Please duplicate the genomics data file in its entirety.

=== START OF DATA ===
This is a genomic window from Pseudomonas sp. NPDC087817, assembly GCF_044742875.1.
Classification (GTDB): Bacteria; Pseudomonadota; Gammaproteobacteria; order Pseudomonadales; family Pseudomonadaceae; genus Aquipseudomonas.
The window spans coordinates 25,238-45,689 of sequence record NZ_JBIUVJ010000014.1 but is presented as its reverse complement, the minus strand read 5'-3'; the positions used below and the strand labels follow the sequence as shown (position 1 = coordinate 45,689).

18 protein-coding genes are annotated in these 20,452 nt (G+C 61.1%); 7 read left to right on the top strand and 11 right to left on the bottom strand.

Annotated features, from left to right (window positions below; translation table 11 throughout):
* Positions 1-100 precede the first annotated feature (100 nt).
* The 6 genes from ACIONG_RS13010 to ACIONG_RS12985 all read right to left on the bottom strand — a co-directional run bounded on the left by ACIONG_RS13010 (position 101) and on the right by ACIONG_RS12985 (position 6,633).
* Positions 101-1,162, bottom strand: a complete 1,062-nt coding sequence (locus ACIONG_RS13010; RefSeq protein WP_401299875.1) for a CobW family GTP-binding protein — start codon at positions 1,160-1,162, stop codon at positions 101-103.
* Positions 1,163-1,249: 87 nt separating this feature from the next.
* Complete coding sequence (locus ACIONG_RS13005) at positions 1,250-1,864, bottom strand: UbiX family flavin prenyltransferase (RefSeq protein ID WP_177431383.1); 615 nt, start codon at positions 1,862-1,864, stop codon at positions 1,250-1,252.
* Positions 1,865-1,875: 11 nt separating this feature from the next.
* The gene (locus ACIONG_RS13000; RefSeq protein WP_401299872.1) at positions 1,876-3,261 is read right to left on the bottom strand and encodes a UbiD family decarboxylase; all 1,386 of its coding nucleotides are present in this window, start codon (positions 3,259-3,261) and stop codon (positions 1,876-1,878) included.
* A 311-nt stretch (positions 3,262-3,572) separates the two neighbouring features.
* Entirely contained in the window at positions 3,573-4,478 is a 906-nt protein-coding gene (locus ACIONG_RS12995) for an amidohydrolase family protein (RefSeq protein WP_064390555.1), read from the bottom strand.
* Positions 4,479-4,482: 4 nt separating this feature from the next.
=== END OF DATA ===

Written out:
This is a genomic window from Pseudomonas sp. NPDC087817, assembly GCF_044742875.1.
Classification (GTDB): Bacteria; Pseudomonadota; Gammaproteobacteria; order Pseudomonadales; family Pseudomonadaceae; genus Aquipseudomonas.
The window spans coordinates 25,238-45,689 of sequence record NZ_JBIUVJ010000014.1 but is presented as its reverse complement, the minus strand read 5'-3'; the positions used below and the strand labels follow the sequence as shown (position 1 = coordinate 45,689).

18 protein-coding genes are annotated in these 20,452 nt (G+C 61.1%); 7 read left to right on the top strand and 11 right to left on the bottom strand.

Annotated features, from left to right (window positions below; translation table 11 throughout):
* Positions 1-100 precede the first annotated feature (100 nt).
* The 6 genes from ACIONG_RS13010 to ACIONG_RS12985 all read right to left on the bottom strand — a co-directional run bounded on the left by ACIONG_RS13010 (position 101) and on the right by ACIONG_RS12985 (position 6,633).
* Positions 101-1,162, bottom strand: a complete 1,062-nt coding sequence (locus ACIONG_RS13010; RefSeq protein WP_401299875.1) for a CobW family GTP-binding protein — start codon at positions 1,160-1,162, stop codon at positions 101-103.
* Positions 1,163-1,249: 87 nt separating this feature from the next.
* Complete coding sequence (locus ACIONG_RS13005) at positions 1,250-1,864, bottom strand: UbiX family flavin prenyltransferase (RefSeq protein ID WP_177431383.1); 615 nt, start codon at positions 1,862-1,864, stop codon at positions 1,250-1,252.
* Positions 1,865-1,875: 11 nt separating this feature from the next.
* The gene (locus ACIONG_RS13000; RefSeq protein WP_401299872.1) at positions 1,876-3,261 is read right to left on the bottom strand and encodes a UbiD family decarboxylase; all 1,386 of its coding nucleotides are present in this window, start codon (positions 3,259-3,261) and stop codon (positions 1,876-1,878) included.
* A 311-nt stretch (positions 3,262-3,572) separates the two neighbouring features.
* Entirely contained in the window at positions 3,573-4,478 is a 906-nt protein-coding gene (locus ACIONG_RS12995) for an amidohydrolase family protein (RefSeq protein WP_064390555.1), read from the bottom strand.
* Positions 4,479-4,482: 4 nt separating this feature from the next.